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What's a good way to exfoliate my skin?

Neal B. Schultz, MD
Dermatology

Chemical exfoliation is far superior to physical exfoliation. Chemical exfoliants dissolve the accumulated, dead, dulling, clogging cells. Glycolic acid is the gold standard of chemical exfoliants and works best when pH-adjusted and buffered. It should be used if not daily then at least regularly, depending upon your goal of exfoliation, whether it's facial rejuvenation or control and prevention of acne. Gentle physical exfoliation with granular exfoliants, in my view, only has a role in reduction of pore size when accompanied by appropriate chemical exfoliation.

With chemical exfoliation, the amount of exfoliation that you get (the results you get) is proportional only to the strength of that acid. It has nothing to do with the amount of the product that you put on the skin, or on the amount of the time that you leave it there. So, when you put the product on the skin, regardless of how thick it is, because it is only the thin layer in contact with the surface that is doing what you want it to do. Regardless of that, or how you leave it here, because you actually want it to be absorbed into the skin, you get predictable, precise depth of exfoliation and therefore, results. However, with physical exfoliants, the depth of exfoliation that you get, depends on three things. It depends on how strongly you actually exfoliate, in other words, how strongly you rub. It also depends on how long you do it, and what the actual material is that you’re using. The other issue with chemical vs. physical exfoliants is that you get far fewer side effects with chemical exfoliants, because if you can have an irritation with a chemical--first you get a little flaking, then a little irritation, and you see it coming. You feel that something is wrong long before you get a raw, red area. But, with physical exfoliants, it seems to be that people tend to think that if a little is good, more is better, which frequently leads to irritation and even bleeding.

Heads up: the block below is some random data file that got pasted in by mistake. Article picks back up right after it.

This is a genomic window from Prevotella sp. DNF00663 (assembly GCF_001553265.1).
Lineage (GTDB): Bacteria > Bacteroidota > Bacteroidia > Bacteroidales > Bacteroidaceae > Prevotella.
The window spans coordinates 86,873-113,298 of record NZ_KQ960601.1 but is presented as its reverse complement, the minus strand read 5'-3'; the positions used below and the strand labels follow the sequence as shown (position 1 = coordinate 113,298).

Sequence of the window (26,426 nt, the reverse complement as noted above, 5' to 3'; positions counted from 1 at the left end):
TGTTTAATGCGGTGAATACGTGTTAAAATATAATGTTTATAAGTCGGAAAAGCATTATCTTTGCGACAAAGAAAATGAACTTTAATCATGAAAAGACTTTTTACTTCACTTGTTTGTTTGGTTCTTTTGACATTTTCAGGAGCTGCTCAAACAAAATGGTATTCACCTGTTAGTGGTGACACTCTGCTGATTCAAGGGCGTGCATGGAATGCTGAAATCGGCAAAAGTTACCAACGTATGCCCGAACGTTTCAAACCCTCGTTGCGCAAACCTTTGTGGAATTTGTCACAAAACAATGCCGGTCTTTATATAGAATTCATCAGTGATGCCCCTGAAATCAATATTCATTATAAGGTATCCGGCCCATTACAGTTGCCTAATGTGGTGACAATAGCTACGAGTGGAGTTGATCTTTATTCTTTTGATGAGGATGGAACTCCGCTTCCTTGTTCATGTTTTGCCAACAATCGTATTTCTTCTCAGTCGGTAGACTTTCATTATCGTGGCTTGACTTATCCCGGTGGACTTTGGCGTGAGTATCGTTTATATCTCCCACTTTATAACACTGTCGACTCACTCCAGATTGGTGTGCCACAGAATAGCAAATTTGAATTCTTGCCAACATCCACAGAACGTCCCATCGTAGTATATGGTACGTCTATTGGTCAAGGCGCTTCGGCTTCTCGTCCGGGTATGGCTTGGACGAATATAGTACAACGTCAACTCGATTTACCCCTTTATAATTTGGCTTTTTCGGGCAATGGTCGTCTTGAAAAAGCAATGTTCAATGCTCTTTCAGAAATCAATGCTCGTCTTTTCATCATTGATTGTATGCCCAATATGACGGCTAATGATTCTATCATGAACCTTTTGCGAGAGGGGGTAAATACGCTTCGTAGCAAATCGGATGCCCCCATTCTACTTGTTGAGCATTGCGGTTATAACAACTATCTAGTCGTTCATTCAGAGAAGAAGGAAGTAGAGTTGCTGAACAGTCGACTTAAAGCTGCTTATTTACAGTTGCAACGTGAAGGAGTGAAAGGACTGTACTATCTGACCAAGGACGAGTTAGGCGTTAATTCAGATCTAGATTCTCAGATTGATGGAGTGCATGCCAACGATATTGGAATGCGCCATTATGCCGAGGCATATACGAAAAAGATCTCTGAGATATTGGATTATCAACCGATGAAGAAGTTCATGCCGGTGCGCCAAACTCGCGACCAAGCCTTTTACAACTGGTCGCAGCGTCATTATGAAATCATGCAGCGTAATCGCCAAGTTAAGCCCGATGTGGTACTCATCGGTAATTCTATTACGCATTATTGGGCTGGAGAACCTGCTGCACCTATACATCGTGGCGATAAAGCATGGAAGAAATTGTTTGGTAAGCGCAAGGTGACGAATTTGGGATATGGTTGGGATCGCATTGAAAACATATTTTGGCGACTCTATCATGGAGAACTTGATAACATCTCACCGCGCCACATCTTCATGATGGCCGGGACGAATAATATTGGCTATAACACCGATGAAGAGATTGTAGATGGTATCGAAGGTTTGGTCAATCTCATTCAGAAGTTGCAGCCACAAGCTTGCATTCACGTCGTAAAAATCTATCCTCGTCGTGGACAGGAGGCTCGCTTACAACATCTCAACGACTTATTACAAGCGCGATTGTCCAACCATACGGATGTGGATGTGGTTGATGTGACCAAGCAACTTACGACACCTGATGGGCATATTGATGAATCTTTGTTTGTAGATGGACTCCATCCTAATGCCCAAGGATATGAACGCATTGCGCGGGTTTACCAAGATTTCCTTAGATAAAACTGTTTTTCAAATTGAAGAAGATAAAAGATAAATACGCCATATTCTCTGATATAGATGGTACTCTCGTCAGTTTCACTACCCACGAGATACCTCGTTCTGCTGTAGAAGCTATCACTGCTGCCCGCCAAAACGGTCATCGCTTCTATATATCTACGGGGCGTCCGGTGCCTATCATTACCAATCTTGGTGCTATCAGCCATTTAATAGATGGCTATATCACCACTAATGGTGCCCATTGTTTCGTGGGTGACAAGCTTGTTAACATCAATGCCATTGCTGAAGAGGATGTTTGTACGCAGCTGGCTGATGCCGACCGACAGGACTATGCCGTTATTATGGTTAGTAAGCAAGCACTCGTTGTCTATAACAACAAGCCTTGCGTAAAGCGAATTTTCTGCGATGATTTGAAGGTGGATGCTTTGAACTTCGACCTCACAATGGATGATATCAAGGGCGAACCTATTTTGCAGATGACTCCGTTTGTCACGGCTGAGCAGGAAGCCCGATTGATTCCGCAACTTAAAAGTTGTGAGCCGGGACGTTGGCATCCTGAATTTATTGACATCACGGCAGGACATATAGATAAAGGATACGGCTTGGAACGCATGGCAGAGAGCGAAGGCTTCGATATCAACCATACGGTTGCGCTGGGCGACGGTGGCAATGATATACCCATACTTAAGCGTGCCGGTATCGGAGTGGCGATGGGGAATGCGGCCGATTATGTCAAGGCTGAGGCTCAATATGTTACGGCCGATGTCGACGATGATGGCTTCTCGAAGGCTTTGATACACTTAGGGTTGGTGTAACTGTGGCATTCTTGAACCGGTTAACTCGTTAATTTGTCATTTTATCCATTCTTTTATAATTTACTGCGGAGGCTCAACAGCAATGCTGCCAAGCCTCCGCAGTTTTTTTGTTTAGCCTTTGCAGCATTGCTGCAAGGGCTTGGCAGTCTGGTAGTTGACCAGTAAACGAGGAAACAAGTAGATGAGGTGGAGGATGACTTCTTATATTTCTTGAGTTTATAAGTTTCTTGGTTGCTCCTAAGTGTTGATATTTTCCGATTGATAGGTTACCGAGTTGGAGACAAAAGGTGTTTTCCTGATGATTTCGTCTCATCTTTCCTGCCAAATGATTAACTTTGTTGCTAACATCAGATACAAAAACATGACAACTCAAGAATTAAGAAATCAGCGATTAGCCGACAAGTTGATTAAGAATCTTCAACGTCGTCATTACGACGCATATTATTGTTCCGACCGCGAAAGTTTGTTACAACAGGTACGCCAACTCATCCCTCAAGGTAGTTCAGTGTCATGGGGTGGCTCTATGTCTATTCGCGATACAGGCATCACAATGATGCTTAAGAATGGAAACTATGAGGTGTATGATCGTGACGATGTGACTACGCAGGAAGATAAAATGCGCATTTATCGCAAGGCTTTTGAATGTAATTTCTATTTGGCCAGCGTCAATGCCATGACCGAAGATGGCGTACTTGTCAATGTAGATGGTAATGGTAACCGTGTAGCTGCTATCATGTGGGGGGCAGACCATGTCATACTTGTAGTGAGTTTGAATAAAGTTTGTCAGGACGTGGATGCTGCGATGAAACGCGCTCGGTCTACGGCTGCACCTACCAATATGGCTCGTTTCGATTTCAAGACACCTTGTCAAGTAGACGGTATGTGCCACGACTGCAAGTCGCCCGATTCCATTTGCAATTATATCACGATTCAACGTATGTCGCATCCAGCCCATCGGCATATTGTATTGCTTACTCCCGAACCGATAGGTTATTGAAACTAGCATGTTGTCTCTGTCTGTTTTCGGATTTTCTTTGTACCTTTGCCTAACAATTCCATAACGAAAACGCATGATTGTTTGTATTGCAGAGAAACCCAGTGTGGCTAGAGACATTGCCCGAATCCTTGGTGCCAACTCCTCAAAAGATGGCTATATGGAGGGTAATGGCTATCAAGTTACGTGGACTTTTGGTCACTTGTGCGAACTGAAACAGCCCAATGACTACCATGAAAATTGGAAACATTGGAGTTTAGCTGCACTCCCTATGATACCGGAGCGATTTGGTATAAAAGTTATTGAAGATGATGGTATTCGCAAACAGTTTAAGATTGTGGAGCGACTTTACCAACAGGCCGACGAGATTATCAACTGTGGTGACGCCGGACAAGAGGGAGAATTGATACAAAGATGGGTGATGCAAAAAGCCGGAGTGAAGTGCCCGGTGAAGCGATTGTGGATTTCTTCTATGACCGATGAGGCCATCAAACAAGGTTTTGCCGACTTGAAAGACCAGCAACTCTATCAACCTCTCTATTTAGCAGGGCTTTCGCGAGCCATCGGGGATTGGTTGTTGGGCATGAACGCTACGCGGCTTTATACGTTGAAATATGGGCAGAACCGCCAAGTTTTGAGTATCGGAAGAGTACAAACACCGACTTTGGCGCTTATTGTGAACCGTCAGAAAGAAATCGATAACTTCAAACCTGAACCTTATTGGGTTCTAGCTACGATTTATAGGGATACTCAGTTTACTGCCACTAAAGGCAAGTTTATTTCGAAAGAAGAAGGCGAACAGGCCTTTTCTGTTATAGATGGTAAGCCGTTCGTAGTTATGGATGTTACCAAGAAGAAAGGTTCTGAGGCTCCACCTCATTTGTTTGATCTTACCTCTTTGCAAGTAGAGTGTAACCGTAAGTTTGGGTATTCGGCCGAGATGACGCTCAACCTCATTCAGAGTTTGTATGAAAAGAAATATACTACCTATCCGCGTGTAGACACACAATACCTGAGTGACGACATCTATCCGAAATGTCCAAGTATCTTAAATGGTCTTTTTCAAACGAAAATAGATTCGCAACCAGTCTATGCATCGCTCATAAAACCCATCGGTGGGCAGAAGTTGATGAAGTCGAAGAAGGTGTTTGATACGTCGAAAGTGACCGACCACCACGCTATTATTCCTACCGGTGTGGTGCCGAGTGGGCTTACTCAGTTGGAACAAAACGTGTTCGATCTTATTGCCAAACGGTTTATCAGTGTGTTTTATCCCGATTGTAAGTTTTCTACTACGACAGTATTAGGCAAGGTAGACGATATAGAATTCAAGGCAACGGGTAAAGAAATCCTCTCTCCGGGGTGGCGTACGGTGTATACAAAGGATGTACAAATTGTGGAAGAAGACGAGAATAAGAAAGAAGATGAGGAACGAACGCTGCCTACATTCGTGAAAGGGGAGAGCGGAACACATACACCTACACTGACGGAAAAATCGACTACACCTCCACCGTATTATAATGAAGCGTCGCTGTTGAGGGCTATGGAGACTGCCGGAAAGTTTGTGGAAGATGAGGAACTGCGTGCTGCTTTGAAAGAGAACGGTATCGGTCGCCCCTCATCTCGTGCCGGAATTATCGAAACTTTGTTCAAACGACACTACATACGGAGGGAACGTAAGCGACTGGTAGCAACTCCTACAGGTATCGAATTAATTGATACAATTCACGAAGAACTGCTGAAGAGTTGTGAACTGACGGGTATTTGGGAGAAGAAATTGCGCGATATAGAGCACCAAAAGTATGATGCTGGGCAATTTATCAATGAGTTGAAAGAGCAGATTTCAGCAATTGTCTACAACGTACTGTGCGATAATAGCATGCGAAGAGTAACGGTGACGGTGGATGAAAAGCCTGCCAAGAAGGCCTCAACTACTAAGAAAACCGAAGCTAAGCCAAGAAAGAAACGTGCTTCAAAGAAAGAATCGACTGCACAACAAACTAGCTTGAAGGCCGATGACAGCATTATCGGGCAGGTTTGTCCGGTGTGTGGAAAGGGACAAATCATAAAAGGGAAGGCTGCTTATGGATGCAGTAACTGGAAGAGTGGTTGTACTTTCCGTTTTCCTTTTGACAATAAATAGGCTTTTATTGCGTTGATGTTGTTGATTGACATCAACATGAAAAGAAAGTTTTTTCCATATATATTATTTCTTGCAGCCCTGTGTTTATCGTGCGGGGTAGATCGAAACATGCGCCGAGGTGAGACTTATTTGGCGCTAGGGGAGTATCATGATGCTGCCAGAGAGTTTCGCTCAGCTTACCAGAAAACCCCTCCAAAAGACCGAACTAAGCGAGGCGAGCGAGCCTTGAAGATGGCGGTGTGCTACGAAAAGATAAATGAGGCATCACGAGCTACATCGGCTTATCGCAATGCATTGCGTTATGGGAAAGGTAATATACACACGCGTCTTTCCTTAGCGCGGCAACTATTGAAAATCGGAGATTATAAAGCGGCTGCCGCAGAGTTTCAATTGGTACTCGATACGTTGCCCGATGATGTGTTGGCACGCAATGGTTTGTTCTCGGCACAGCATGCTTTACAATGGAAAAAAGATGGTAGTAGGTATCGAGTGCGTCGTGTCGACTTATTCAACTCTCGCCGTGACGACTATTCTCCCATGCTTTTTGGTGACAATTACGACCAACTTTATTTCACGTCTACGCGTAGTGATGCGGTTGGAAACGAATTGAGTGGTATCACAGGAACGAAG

Gentle grains like sugar, oatmeal, or small synthetic beads can be found in common exfoliating products you can use once or twice weekly, depending on the sensitivity of your skin. Exfoliation is a practice that requires experimentation. Some people can tolerate the more abrasive products while others need more gentle formulas that won’t leave skin red and irritated. On the one hand, you’re scrubbing away dead, dulling cells to stimulate new cell growth and reveal that healthy, fresh glow. But on the other hand, you’re doing just that: semi sanding your face! Finding the balance here is key. If you want a more aggressive approach to exfoliation, you can schedule a visit to a dermatologist for a glycolic peel or microdermabrasion. Many have medical assistants or aestheticians in their offices who do these treatments daily.

From The Mind-Beauty Connection: 9 Days to Less Stress, Gorgeous Skin, and a Whole New You by Amy Wechsler.

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Important: This content reflects information from various individuals and organizations and may offer alternative or opposing points of view. It should not be used for medical advice, diagnosis or treatment. As always, you should consult with your healthcare provider about your specific health needs.